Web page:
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To John Adams from John Quincy Adams, 4 October 1812

N. 18.

St: Petersburg 4 October 1812

My Dear Sir

“Why was that fair flower blasted so soon”?—The last letter which I have had the consolation of receiving from you, in mentioning to me the misfortune which had befallen my brother in the loss of his Child, forewarned me that this is a question that we are not permitted to ask—I knew not when that letter came, how shortly my own trial of bereavement was to take place, how deeply my own heart was to be wounded—how cruelly my own feelings were to be harrowed, by the same visitation of Heaven upon myself!—Alas! my lovely flower is blasted too, and I am not permitted to enquire why? The desire of my eyes, the darling of my Heart is gone, and unavailing sorrow, and the bitter memory of what she was, is all that is left us in her stead!—Resignation to the Will of God, is I know, the duty of a Christian; and it is my ardent desire, and my earnest endeavour to practice it, but whether inflicted as a trial of our Virtue, or as chastisement for my offences, I feel this stroke to be the severest that the hand of Heaven has ever laid upon me—Yet, blessed be God, it is not without consolation—My child I fondly hope and believe is a purified Spirit, in bliss; and if by the Mercy of Providence which I devoutly implore, I am enabled duty to discharge my own duties upon Earth, I humbly indulge the expectation, that my own joys in a future world will be heightened and exalted by the consciousness and participation of hers.

With regard to the War in our own Country, although it gives me great anxiety, I have little else to say. I have hoped that it would be of short duration—The prospect now is that it will be long—God grant that its end may be honourable and useful to us!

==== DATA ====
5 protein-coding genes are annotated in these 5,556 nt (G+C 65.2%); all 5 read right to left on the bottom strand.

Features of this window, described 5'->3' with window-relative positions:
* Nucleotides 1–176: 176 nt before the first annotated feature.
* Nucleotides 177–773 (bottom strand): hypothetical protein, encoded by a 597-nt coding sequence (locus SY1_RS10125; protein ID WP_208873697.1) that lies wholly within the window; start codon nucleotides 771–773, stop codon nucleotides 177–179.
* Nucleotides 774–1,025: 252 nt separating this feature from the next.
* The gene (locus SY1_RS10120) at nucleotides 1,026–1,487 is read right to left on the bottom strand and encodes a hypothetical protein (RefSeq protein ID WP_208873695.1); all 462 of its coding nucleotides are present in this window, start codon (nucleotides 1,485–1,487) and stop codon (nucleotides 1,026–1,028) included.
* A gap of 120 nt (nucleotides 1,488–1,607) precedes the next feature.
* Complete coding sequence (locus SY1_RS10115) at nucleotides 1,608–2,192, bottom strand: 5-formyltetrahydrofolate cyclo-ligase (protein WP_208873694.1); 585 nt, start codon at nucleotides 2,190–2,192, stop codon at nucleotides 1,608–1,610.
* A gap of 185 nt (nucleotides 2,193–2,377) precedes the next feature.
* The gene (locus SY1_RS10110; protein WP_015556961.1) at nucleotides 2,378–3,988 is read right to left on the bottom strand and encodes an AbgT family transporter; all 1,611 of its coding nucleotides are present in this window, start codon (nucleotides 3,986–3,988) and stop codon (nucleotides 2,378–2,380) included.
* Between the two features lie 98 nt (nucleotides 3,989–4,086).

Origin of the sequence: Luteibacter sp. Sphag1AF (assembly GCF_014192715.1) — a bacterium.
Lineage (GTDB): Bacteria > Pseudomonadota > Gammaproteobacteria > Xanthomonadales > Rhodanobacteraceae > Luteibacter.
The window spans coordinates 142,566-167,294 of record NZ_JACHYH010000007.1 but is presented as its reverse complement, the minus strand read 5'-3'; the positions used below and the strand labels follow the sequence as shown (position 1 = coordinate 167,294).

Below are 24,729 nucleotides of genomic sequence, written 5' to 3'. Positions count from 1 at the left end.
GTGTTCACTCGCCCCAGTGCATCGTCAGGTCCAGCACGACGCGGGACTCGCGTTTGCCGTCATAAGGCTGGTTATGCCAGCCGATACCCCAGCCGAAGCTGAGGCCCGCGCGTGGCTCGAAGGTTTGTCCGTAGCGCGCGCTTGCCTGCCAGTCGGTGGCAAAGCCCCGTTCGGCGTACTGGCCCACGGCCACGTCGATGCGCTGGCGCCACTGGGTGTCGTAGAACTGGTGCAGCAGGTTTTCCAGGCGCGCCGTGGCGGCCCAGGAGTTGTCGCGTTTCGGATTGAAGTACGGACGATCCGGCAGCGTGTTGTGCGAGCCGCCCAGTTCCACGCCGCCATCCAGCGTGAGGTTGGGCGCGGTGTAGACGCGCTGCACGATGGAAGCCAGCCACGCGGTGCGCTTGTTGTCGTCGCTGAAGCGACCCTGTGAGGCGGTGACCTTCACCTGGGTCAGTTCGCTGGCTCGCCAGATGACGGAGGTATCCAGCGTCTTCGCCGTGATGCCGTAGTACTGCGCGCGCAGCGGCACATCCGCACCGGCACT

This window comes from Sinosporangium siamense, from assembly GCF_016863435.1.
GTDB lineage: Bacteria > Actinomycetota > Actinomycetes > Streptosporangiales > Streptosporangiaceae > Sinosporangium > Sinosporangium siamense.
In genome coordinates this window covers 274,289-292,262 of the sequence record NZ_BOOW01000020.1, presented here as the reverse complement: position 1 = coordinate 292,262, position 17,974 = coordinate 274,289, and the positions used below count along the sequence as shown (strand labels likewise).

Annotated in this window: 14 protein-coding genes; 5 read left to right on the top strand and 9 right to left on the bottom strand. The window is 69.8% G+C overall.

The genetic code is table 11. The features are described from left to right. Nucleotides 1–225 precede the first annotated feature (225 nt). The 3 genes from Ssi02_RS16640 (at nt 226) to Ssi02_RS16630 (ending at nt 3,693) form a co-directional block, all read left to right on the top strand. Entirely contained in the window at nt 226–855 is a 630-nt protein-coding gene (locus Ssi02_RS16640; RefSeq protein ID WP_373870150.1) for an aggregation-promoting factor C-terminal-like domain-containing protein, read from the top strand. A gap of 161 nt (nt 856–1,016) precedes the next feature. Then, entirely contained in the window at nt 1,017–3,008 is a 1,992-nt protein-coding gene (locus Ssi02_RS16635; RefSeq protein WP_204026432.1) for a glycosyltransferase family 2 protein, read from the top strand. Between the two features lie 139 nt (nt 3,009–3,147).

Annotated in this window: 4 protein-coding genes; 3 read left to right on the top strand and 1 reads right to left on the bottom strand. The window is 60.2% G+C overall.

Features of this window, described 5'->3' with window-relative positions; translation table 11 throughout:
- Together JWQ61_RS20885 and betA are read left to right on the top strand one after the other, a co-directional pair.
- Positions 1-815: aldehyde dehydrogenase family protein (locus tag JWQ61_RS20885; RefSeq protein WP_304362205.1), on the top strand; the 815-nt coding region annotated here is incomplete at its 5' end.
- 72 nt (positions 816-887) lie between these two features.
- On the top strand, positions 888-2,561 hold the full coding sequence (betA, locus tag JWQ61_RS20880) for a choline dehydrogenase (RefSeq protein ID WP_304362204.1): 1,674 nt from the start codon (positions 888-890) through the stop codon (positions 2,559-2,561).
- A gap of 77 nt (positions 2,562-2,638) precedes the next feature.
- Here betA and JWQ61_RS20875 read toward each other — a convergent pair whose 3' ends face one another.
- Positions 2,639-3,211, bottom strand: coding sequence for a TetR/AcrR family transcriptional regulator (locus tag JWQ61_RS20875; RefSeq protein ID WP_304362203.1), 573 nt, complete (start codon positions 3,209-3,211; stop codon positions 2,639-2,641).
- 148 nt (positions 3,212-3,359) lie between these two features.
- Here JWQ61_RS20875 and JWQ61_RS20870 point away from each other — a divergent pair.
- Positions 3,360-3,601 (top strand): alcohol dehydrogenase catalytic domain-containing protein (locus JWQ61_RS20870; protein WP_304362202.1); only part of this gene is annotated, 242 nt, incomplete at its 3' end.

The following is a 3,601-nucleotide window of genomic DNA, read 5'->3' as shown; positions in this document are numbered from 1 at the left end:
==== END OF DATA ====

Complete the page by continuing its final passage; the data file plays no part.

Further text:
But of the War in the Country where I reside you may expect me to speak more at large, and besides the general Interest to which it is entitled, as forming so large a portion of the history of the Civilized World, our residence here may give you a particular concern with it, as our own situation and Circumstances are in no small degree involved in its Events.—On the 24th: of June the War began; and from that day to this according to the official Bulletins published here, has consisted of an uninterrupted series of Russian Victories—We have had Te Deum’s Illuminations, Cannon firing, Ball-ringing, and all the external demonstrations of continual triumph, while the French armies have been advancing with rapid and steady pace, untill on the 15th: of September, the very day that my poor child died, they took possession of Moscow, the antient and renowned Metropolis of the Russian Empire—The real progress of military Operations has been known very tardily, and only by the dates from time to time of the Official Reports from Head-Quarters—It is not prudent to have the knowledge of disasters, when they have happened—still less to anticipate those that may come—The private Correspondence from the armies, must tally with, or at least not materially vary from the official Reports of the Commanders in Chief—Discretion, is one of the most universal Virtues, in Governments organized like this, as the Want of it is one of those the most surely and most severely punished—The concealment and disguise practised to keep the knowledge from the public, of facts which it would be disagreeable to them to know, give rise however to many rumours of defeat and misfortune still more unfounded than the official Reports of Victories, so that between flattering misrepresentations on one side, and fictitious alarms on the other, the real state of Affairs is perhaps better and sooner known, in the other hemisphere, than here as it were upon the very scene of Action.